Studying abroad in Kenya was the most challenging task I’ve approached as a student. I felt I mentally prepared well by leaving as many expectations and preconceived notions behind. There will always be some notions you can’t drop, but those seem to be the talking points upon return. For example, I felt I would experience traffic being slowed by passing wild animals blocking the street. On our return drive from safari at Maasi Mara, we had to sit and wait for giraffes to cross the road! While on safari, coming within feet of a pride of lions laying their afternoon away had to be the happiest moment of my trip. A light bulb clicked with the sight of how human and wild can cohabitate and enjoy one another without infringing.
Finding the cultural similarities often allows me to better understand the differences in a new place. Income inequality is a growing and serious threat to the American economy and its people. In America, it is often overlooked by those who don’t search for it or aren’t exposed to it. In Nairobi, the inequality is blaring and rampant. I had a conversation with a fellow student while sitting atop a highway over looking Kiberra, one of the largest slums in Africa. Our conversation noted how perception changes with income and height alike. The scene in front of us was a large valley consisting of shanty homes, storefronts, and restaurants from rift to peak. Just over the peak was Nairobi city with its thirty-story skyscrapers towering high. We agreed it was likely the people living in the clouds had no idea how this seemingly foreign world works. And vice versa, Kiberrans likely hadn’t traveled to the city often.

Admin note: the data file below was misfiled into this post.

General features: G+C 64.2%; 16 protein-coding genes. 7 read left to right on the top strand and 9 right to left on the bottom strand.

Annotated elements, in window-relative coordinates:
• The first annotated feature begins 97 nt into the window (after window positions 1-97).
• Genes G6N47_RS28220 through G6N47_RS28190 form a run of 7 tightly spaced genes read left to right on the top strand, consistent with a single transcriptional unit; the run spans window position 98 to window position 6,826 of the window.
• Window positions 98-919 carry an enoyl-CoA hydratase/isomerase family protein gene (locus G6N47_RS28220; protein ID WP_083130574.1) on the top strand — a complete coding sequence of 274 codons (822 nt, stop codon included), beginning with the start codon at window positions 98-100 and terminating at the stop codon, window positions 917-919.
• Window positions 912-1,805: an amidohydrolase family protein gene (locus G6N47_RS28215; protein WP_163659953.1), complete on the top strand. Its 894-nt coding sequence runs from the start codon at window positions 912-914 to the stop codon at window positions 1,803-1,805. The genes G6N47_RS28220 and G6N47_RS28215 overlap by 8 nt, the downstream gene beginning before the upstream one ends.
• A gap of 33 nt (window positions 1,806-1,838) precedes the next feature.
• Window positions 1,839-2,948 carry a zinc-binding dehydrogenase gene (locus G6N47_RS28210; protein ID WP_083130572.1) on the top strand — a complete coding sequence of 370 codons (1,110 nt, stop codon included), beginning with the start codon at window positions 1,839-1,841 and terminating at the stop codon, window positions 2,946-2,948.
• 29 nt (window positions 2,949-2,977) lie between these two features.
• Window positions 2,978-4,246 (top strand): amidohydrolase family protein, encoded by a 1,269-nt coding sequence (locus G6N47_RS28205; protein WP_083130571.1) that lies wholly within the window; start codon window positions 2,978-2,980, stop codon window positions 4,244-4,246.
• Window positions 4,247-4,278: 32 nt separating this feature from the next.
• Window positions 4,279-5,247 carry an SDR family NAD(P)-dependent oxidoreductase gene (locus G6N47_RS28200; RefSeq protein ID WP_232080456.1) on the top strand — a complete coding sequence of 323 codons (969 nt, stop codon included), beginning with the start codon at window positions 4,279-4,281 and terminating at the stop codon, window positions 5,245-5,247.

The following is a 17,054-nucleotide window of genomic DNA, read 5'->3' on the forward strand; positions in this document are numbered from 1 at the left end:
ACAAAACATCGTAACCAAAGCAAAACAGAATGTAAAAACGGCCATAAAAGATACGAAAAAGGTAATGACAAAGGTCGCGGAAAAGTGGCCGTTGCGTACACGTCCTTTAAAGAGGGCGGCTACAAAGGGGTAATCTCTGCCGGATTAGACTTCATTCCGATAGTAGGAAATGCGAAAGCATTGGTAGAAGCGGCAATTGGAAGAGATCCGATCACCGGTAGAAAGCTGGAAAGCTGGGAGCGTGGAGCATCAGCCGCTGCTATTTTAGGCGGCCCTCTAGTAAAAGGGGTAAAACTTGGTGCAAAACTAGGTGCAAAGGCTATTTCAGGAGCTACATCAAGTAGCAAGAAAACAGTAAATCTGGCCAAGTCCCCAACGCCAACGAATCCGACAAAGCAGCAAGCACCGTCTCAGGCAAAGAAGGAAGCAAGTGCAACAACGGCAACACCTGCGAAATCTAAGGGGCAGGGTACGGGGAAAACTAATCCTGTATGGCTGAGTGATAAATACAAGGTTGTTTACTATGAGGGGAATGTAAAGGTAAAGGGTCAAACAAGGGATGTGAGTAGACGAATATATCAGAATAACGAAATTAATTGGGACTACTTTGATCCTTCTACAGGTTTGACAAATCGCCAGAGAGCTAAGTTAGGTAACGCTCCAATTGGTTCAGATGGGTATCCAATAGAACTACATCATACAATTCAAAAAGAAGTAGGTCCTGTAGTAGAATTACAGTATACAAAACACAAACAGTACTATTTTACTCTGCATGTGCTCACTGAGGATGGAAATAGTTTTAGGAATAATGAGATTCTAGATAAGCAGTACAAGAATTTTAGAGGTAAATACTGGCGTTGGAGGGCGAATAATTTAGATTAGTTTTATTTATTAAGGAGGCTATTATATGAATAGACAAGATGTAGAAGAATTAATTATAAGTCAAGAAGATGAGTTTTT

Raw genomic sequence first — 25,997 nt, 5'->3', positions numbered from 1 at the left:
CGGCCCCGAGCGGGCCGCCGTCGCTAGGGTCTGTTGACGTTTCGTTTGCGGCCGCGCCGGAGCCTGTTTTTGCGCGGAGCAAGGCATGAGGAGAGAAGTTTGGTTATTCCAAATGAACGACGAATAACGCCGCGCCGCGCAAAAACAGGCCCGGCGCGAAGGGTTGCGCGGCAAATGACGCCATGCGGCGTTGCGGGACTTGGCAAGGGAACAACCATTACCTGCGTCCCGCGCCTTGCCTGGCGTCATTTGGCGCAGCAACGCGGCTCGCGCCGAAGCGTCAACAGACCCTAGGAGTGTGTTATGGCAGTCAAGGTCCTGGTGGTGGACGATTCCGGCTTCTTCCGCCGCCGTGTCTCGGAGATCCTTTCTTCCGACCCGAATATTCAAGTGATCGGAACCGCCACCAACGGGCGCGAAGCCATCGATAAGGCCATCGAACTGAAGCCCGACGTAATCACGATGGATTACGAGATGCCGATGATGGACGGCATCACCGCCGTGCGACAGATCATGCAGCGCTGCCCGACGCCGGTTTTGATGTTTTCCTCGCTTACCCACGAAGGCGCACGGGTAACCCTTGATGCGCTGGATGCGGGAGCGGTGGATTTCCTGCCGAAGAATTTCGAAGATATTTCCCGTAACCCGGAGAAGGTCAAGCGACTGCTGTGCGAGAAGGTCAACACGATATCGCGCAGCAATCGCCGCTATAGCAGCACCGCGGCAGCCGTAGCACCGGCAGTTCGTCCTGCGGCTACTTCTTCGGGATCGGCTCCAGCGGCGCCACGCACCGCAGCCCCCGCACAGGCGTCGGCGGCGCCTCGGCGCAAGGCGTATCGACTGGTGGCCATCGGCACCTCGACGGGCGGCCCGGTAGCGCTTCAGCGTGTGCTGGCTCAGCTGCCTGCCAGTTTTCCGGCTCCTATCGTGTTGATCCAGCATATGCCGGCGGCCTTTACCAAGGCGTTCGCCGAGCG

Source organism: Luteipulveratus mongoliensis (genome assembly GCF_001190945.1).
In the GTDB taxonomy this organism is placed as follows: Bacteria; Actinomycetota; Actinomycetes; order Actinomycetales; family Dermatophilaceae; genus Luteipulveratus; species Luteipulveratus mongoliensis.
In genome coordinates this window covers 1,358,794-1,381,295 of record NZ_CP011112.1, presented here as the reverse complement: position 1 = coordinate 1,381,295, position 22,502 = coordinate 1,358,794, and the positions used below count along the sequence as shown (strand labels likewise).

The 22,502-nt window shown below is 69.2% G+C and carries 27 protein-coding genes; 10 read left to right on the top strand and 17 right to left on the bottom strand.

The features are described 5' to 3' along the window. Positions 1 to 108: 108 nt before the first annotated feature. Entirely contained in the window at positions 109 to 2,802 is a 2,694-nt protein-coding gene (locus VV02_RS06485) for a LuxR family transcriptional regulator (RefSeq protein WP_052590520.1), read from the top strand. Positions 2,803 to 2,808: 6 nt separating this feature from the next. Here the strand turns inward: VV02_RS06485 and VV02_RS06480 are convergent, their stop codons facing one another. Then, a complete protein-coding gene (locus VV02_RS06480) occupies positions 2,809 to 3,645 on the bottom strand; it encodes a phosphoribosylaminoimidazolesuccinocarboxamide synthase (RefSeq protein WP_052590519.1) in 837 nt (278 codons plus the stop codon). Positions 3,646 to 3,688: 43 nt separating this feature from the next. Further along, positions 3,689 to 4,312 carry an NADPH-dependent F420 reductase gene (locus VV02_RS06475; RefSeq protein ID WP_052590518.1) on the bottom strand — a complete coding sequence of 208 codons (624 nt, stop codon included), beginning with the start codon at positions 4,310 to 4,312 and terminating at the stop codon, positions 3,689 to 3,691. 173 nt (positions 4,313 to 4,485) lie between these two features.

Meanwhile, we were fortunate enough to be shown Kiberra by a local female-owned empowerment group. While we only know bits of how the people in either live, we are privileged enough to sit atop a highway just high enough to frame both the worlds together. During our orientation early in the trip, one of the guides suggested that Africa had a lot to teach the world. I departed hoping I would be able to share some of the techniques and processes I’ve learned at UTC with my entrepreneur. I can only hope I was able to share an inch compared to the miles I was able to grow with him and the group around me.
Andrew Cox is majoring in Entrepreneurship and Economics. He participated in a faculty-led trip to Kenya through the College of Business and Honors College in May, 2018. Andrew had the following to share with students thinking about studying abroad, “The best way to understand yourself and your current environment is to get out of it! Challenge yourself and do something outside your comfort zone. Studying abroad challenges you physically, emotionally, and academically. You’ll always look back and regret not taking the leap!”
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